The other, which was at least germane, was FAR 91.119, which in effect says that over “sparsely populated areas” or “open water,” you may fly as low as you like provided that you remain 500 feet from “any person, vessel, vehicle or structure.”

The river is about 570 feet wide at the site of the accident, and there are structures, including many houses, along and near its banks, so the flight was, on the face of it, illegal. But the NTSB noted the fact that this style of flying was habitual with the pilot, and that he remained obdurate despite pressure from his instructor. One of the “personnel issues” enumerated among its findings was “personality.” It does seem that this pilot was one of those who thrive on risky behavior and for whom compliance with rules is optional — not that many of us do not share a few of those traits. But in extreme cases, long-term survival becomes a matter of luck.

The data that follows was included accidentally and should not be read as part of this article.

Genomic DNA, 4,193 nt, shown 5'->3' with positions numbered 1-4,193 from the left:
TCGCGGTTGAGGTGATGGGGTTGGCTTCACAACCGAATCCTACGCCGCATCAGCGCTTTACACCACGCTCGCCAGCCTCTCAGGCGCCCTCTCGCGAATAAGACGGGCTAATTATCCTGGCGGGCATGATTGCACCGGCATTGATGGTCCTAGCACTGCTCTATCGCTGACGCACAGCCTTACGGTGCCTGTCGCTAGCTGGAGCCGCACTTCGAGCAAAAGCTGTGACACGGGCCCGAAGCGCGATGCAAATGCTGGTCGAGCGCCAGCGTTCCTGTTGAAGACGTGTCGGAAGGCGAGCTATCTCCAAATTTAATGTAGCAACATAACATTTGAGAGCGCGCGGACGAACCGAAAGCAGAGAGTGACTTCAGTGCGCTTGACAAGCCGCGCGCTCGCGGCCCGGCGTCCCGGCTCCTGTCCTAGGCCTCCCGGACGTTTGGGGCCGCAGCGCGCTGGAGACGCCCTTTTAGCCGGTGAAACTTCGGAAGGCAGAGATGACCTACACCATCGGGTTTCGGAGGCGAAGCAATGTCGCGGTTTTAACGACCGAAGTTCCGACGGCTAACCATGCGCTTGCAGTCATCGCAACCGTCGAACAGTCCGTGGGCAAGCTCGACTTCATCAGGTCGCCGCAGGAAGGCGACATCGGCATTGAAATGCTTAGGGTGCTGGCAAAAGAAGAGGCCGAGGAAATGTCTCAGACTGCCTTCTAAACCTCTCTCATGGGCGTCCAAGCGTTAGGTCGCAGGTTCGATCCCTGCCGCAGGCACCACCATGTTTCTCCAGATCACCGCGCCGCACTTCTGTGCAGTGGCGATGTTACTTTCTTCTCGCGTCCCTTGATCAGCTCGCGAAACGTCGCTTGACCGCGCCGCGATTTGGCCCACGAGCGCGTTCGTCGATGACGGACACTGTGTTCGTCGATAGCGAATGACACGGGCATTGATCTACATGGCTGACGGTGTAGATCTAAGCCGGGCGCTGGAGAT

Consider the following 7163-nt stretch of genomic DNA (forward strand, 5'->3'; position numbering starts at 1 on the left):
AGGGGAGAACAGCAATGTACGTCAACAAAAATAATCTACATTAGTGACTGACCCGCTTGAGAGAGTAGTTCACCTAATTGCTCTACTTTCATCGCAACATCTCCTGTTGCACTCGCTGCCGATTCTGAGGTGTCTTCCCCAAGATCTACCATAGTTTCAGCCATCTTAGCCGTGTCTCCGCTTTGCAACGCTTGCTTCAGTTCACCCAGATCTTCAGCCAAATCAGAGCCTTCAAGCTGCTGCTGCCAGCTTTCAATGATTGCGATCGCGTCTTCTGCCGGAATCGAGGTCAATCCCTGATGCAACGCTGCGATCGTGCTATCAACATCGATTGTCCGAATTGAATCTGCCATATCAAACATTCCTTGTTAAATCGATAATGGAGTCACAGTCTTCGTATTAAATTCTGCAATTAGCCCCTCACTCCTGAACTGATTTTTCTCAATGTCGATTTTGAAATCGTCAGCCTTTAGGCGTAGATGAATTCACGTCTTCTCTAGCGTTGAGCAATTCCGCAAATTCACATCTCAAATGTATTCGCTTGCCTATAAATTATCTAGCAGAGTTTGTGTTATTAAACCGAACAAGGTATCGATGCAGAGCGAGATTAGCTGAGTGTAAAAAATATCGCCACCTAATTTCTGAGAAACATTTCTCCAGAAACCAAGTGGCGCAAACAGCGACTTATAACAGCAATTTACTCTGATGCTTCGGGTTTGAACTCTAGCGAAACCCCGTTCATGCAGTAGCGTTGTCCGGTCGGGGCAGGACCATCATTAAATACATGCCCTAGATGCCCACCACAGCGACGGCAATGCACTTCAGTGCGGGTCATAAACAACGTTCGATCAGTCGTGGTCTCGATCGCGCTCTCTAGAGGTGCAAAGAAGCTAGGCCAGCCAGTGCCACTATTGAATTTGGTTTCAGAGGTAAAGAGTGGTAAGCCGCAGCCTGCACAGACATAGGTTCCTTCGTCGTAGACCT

That pilot’s addiction to low flights over water was similar to that of an almost 17,000-hour ATP, 73, who was in the habit of making low passes over a friend’s house on Lake D’Arbonne in Louisiana. On the day that his fate finally caught up with him, he was alone in his Cessna 150 and, according to a witness, had been flying low over the lake for about an hour.